Business class vs. coach
A good analogy is the way in which airlines make money. Winning the lowest fare war is impossible; the airlines large and small just keep undercutting each other on price for those middle-coach seats. They have very low margins and that will never change.

Where airlines make money is by selling premium business-class services. More leg room, free movies and drinks, and better food – all value-added services customers are willing to pay for. Even if a customer does not want everything and only cares about more leg room, the customer pays the full business-class price. The customer can’t opt out of the free movie and pay less; the fee and delivery are controlled by the airline.

This same model applies to carriers. All carriers offer the connection circuitry; so without any real differentiating factors, the margins are very low. Value-added services, such as the ability to offer a “secure network,” “guaranteed service level agreements” and “complete network visibility” are the moneymakers.

These value-add services are best offered via NFV as it provides the carriers with the ability to perfectly align the network services with the business needs of enterprises. NFV flexibility, elasticity and instantaneity mean a network with an unlimited capacity to grow at the pace of enterprise business.

Don’t underestimate a CIO’s strive for more agility
Think it will be difficult to convince CIOs and IT professionals to give up their control over local systems and applications to a service provider? Think again.

True, a carrier is asking the CIO or network administrator to bet his job on handing over control of what was once the domain of the local data center. However, we are finding that enterprises are increasingly willing, even eager, to do so. Maintaining network and systems performance presents several challenges, including:

• Anticipating the need for additional hardware for specific applications.
• Purchasing, installing and maintaining that new hardware is costly and consumes IT limited resources.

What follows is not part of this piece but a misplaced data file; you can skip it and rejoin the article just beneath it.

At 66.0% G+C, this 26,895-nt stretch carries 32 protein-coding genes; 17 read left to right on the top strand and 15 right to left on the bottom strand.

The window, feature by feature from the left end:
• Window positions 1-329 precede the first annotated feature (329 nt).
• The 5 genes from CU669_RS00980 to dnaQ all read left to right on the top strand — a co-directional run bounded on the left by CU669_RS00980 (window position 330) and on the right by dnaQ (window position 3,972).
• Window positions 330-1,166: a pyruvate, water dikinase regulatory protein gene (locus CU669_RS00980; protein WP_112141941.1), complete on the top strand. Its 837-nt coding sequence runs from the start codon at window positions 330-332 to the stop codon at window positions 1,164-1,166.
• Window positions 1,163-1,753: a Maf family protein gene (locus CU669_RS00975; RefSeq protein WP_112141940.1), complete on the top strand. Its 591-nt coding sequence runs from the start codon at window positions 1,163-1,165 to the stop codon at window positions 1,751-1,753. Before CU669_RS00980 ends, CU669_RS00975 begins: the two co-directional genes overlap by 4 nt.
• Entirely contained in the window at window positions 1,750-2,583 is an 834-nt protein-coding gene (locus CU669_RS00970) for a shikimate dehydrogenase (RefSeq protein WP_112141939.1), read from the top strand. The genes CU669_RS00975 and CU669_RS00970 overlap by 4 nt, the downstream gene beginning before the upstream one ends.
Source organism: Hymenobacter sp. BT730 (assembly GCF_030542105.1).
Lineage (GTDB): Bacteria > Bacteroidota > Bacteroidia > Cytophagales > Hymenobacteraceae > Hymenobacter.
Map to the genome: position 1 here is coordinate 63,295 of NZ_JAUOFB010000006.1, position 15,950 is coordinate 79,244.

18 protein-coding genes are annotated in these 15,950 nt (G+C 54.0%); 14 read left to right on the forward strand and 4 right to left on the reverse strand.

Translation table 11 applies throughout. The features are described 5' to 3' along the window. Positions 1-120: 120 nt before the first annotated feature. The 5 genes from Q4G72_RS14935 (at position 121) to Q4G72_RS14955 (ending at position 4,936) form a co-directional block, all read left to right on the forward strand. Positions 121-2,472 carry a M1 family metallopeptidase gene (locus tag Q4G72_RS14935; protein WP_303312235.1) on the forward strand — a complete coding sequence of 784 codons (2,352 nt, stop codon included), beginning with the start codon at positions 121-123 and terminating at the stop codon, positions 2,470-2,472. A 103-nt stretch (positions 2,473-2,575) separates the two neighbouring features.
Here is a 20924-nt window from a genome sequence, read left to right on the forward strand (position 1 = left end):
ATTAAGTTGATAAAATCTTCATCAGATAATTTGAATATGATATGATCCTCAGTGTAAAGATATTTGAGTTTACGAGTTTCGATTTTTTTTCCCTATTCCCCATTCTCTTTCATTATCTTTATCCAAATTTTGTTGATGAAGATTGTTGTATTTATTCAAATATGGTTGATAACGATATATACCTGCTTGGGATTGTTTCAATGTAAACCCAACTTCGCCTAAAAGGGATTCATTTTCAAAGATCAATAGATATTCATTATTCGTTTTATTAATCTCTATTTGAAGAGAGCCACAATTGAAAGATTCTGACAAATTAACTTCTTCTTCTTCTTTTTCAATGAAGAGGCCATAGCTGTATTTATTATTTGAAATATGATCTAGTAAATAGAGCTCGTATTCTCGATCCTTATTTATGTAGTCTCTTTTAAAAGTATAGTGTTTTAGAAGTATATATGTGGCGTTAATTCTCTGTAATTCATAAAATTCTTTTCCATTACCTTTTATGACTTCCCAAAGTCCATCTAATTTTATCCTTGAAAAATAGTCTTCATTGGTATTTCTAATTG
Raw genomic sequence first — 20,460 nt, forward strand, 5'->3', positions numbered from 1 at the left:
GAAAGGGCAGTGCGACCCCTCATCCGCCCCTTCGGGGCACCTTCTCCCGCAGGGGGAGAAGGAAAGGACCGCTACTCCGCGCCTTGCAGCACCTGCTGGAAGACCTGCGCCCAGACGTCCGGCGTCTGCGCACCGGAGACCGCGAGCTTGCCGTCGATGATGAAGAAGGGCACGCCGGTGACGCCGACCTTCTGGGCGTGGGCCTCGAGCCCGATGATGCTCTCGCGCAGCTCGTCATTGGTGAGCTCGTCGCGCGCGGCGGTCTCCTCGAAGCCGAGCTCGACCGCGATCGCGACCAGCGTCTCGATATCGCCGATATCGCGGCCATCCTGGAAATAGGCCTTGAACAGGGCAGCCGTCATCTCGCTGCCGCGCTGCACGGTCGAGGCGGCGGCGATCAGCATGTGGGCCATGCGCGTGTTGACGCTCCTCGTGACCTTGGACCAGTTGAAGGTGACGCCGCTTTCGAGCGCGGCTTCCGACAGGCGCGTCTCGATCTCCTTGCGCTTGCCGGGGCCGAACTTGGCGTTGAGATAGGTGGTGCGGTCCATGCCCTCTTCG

Those challenges are made worse as more adopt a hybrid enterprise model with:

• A historically poor network visibility that is becoming a critical issue due to the “shadow IT” phenomenon and an increased use of Internet as a business network.
• A context of a much faster pace of rollout and adoption of new applications.

Debunking the myth of virtualization
With NFV, carriers can now share the compute required to run network functions for a given customer but also across multiple customers. NFV enables the delivery of services from within the service provider’s core network and points of presence to the customer’s premises using high-speed networks without the need to install hardware locally.

This leads to the question: Does NFV sharing resources and applications through virtualization necessarily lead to a waste of compute resources and to lag?

I firmly believe the answer is no – and I realize I must be 100% certain. Network and application slowdowns or outages mean a business is losing money as employee productivity falls and customers are unable to access your website and/or customer service resources, etc.

Virtualization has evolved to enable you to still operate in your own sandbox, allowing individual network functions and customers to obtain the resources they need. Virtualization and NFV present a valid alternative to hardware in most situations, especially when compute is shared across customers and as services are delivered from within the network core. In addition, NFV delivers elasticity, instantaneity and flexibility benefits that hardware will never be able to match.

Editor’s Note: The RCR Wireless News Reality Check section is where C-level executives and advisory firms from across the mobile industry share unique insights and experiences.